Can I describe to you, my dear Tudor the state of my mind, at that time? I had a Wife? And what a Wife? I had Children? And what Children? I was determined never to accept any office Place on Employment from the Government of Great Britain or its Representatives Governors in America. On the other hand, I knew here was nothing for me to depend upon but popular Breath, which I know to be as variable and uncertain as any one of the thirty two points of the compass.

In this situation I should have though myself, the happiest Man in the World, if I could have retired to my little hut and forty Acres which my Father left me in Braintree and lived on Potatoes and Seaweed for the rest of my life. But I had taken a part I had adopted a System, I had encouraged my Fellow-Citizens and I could not abandon them in Conscience nor in honour. I determined therefore to set friends and enemies at defiance and follow my own best judgement, whatever might “fall thereon”, to borrow a phrase from our old legal formulary.

We read the Answer paragraph by paragraph. I suggested my doubts, scruples and difficulties. The Committee seemed to see and to feel the force of them. The Gentlemen condescended to ask my opinion what answer would be proper for them to report? I modestly suggested to them the expediency of leaving out many of those popular and eloquent Periods and of discussing the question with the Governor, upon Principles more especially legal and constitutional. The Gentlemen very civilly requested me to undertake the Task and I agreed to attempt.

The Committee met from Evening to Evening, and I soon made my report, I drew a line over the most eloquent Parts of the Oration they had before them and introduced those legal and historical Authorities which appear on the Record. It is more than forty years, since I have seen any one of those Papers, which composed that Controversy: and I know not how they would appear to the present generation, nor indeed how they would appear to myself. They stand upon Record and were <presented> printed together in a Pamphlet, and no doubt in the Newspapers. They ought to be looked up. For the effect of them upon the Public opinion was beyond expectation. The Governors reasoning instead of convincing the people that Parliament had sovereigns authority over them in all cases whatsoever, seemed to convince all the World that Parliament, had no Authority over them in any case whatsoever. Mr Hutchinson really made a meager Figure in that dispute. He had waded beyond his depth. He had wholly misunderstood the legal doctrine of Allegiance.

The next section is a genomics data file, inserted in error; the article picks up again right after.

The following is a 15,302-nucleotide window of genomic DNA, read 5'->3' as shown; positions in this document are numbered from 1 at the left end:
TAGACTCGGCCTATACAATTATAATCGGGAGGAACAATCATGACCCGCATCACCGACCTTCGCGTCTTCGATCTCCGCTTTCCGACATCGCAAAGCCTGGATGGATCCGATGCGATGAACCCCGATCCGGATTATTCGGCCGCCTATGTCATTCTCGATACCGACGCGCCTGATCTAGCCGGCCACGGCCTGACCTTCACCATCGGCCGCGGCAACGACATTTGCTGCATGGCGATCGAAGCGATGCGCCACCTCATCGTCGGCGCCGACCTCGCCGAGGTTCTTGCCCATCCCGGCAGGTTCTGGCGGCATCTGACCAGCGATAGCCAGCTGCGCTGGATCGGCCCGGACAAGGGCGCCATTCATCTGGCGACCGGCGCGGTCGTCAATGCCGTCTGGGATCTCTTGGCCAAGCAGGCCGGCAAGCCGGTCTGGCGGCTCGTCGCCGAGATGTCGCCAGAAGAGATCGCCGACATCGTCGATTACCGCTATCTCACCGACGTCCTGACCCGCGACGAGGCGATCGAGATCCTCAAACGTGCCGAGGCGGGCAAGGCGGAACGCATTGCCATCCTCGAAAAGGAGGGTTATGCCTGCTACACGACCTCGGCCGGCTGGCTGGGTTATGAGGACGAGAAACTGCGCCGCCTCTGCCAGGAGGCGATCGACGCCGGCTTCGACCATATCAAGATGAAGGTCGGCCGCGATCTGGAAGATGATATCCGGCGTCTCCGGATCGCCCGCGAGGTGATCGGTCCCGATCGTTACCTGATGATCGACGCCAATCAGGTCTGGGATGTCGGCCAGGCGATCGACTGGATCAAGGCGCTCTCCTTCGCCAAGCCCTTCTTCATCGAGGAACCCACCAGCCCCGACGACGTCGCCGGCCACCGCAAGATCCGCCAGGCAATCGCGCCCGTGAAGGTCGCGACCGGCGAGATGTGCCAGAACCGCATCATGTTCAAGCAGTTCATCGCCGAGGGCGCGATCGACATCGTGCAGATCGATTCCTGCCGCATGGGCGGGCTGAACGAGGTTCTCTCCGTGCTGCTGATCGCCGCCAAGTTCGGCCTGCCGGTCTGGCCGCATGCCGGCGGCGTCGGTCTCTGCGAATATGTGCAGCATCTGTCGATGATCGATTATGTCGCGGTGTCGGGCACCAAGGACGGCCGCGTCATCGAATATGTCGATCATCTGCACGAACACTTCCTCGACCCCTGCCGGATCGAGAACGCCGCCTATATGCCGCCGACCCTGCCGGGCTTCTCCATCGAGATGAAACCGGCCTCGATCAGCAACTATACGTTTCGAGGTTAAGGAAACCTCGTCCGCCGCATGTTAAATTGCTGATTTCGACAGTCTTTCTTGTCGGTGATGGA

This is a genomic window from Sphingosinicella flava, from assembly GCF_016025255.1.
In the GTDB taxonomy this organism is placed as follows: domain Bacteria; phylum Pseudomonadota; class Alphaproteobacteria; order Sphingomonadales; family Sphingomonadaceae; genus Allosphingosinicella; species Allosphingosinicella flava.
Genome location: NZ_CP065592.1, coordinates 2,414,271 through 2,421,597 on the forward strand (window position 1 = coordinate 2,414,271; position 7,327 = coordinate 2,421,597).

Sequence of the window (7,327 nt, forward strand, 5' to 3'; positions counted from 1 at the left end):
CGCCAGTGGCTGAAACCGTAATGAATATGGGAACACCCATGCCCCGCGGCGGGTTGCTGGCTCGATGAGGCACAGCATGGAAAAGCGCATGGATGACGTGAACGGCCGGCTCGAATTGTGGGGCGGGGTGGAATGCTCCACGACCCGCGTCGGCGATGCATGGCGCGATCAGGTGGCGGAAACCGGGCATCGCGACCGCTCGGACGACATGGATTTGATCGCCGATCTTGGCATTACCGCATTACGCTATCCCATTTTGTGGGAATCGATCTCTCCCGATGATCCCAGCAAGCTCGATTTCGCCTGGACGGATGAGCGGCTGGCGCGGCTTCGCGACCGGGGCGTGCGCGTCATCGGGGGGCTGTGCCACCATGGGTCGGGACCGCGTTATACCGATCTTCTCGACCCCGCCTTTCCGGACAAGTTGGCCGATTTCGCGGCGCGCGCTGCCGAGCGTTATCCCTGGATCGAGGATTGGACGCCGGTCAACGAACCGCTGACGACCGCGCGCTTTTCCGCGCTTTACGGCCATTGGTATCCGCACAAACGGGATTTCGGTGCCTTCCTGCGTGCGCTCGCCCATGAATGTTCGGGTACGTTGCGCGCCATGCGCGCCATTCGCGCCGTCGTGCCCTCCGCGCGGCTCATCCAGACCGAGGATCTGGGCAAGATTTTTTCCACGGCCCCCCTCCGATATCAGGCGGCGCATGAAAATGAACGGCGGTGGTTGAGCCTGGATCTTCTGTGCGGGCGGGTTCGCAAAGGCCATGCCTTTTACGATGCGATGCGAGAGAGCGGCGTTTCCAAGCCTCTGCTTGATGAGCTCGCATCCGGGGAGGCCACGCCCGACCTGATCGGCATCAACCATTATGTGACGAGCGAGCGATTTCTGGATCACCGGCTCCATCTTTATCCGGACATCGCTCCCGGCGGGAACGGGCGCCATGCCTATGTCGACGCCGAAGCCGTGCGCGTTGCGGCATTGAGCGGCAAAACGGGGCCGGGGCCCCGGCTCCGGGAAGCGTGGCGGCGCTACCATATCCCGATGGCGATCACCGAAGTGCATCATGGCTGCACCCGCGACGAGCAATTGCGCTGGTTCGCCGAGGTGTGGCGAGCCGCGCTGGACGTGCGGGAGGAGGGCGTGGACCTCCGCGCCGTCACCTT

In all great affairs, there is always something ridiculous, et malheurseusement, Jai, toujours été trop inclin a Saisir les ridicules. I had qoted largely from a Law Authority, which no Man in Massachusetts at that time had ever read. Hutchinson and all his Law Counsel were in fault, they could catch no scent. They dared not deny it, lest the<y> book should be produced to their confusion. It was humerous enough to see how Hutchinson wriggled to evade it. He found nothing better to say than that it was “the artificial reasoning of Lord Coke.” The book was Moores Reports. The owner of it, for alass Master it was borrowed, was a Buyer but not a Reader of Books. It has been Mr. Gridleys.

John Adams.

MHi: Adams Family Papers, Letterbooks.